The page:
Understanding the genealogy of the word ‘Gorkha’

The justification for better understanding  of the issue pertaining to the Gorkhas in India cab be well justified, if not completely, by trying to understand their massive, intricate and compound history which had its roots engraved mainly in the Himalayan Kingdom of Nepal. The history of the Gorkhas is not merely composite and colossal but nevertheless entangled with the history of Sikkim and Bhutan as well. Gorkha identity gains much importance, and at times, turns into an important and critical topic for intellectual discussions, and speculations for the general masses. One of the frequently observed squabbles and controversies encompassing the issue of ethnic movements at national and international platforms have been the historical subject matter relating to the ethnic groups, their culture, their regional boundaries , their identity and rights, recognitions, belongingness and authenticity. The struggle of the Gorkhas is seen as one such case.

The construction of ethnic identity is not a matter of fortnight but has a historical process of its own. The usage and its authenticity lie with time and circumstances. The foremost important move towards understanding the issue of the Gorkha ethnic identity lies by referring to the concise history of Nepal at first hand where the word and the dawn of a martial race precisely and undoubtedly had its derivation from. As such, the inclusion of the history of Nepal becomes inevitable while dealing with the question of ethnic and cultural similarity of the hill people as ‘Gorkhas’.

The early hours of Nepal’s history cannot be accurately stated as it is, if not completely, believed to be intertwined with various mythologies making more difficult in differentiating facts from myth. Nevertheless, modern Nepal as it stands today has been the end result of the eighteenth century ruler Prithvinarayan Shah who dared to envisage bringing to reality his dream of ‘Greater Nepal’ (though at present the concept of Greater Nepal can be highly debatable, subject to critical scrutiny).  The history of the Shah cannot be undermined as it principally credited for being the forbearers of the word ‘Gorkha’.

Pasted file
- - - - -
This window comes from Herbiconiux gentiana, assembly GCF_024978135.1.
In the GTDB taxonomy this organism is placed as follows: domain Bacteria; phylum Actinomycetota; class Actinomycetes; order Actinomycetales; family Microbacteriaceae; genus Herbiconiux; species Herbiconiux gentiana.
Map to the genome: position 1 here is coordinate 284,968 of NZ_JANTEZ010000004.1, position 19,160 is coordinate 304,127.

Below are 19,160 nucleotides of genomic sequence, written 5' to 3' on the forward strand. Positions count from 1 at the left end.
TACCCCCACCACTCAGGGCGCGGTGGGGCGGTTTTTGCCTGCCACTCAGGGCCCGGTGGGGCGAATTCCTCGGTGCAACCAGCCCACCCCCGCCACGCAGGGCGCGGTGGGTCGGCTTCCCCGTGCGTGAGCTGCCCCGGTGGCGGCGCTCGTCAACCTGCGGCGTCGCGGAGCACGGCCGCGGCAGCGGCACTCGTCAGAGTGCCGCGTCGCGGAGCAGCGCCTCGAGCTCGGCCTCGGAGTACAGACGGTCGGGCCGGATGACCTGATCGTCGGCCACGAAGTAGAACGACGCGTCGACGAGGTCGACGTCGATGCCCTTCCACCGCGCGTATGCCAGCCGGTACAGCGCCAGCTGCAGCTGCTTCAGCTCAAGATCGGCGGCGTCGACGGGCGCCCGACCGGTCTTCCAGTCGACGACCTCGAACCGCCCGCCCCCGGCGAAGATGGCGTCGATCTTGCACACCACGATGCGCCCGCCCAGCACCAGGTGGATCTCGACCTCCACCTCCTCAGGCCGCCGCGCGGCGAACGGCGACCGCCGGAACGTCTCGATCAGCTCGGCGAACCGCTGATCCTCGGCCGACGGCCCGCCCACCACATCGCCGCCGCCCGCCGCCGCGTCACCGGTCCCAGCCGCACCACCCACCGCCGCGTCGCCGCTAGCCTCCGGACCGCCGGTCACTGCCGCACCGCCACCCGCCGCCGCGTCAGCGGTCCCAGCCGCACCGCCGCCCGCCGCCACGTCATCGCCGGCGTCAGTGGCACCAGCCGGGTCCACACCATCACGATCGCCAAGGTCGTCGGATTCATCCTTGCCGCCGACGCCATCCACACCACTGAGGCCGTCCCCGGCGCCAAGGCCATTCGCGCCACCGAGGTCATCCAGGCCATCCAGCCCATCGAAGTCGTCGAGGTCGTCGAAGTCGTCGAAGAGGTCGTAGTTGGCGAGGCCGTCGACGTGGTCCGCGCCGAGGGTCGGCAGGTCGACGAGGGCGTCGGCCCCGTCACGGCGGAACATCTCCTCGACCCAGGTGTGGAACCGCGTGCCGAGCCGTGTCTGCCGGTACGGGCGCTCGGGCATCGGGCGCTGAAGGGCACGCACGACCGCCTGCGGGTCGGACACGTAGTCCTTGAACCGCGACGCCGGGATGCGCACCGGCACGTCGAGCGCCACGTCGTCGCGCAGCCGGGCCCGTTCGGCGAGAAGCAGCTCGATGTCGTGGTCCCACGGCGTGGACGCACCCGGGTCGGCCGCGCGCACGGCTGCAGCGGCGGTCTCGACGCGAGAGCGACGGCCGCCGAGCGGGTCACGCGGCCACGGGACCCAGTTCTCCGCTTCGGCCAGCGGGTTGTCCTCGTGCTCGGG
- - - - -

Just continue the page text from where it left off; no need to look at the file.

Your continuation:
Historically, the geographical seats have much affiliation in unfolding and asserting people’s identity, culture and ethnicity. The cradle for the Gorkha nomenclature has been derived from a small principality in west of Nepal called ‘Gorkha’. The land came to be known by the name due to the installation of an idol of Goraknath by a Nath Yogi. The word also has a derivation from Tibeto- Burman word ‘Garkha’ meaning cluster of villages or yet another word ‘kharka’ meaning grasslands. Irrespective of the various derivations and linkages, the term with the ‘Gorkhanath idol’ has gained much parlance. Though the choice of version may yet differ.

The successful propagation of Gorkha nomenclature has been due to three reasons. The foremost being the military expansionist policy of the Gorkha rulers where they conquered and annexed regions further west of Nepal such as Kumaon and Gharwal and to the east, the Kirat lands who share a close border with Sikkim. As a result Gorkha cultural and political hegemony became predominant. The unification by the Shah ruler brought the fragment, petty principalities into one concrete nation which we now identity as Nepal. Secondly, the Anglo-Nepalese war of 1814-1816 accredited the Gorkha soldiers as a martial race. The Gorkha’s intrinsic worth was perceived to be a greater threat and nuisance on the part of the British which the latter after the war brought to their side for defending their legitimacy and dominance over the Indian Lands. Lastly and most importantly, it is the hundred years old Gorkha ethnic  movement in Darjeeling hills which has grasped the attention of the multiple political parties at regional and national level. The research agendas, intellectual forums and public debates have well incorporated broadened and aided for the promulgation of the subject matter.

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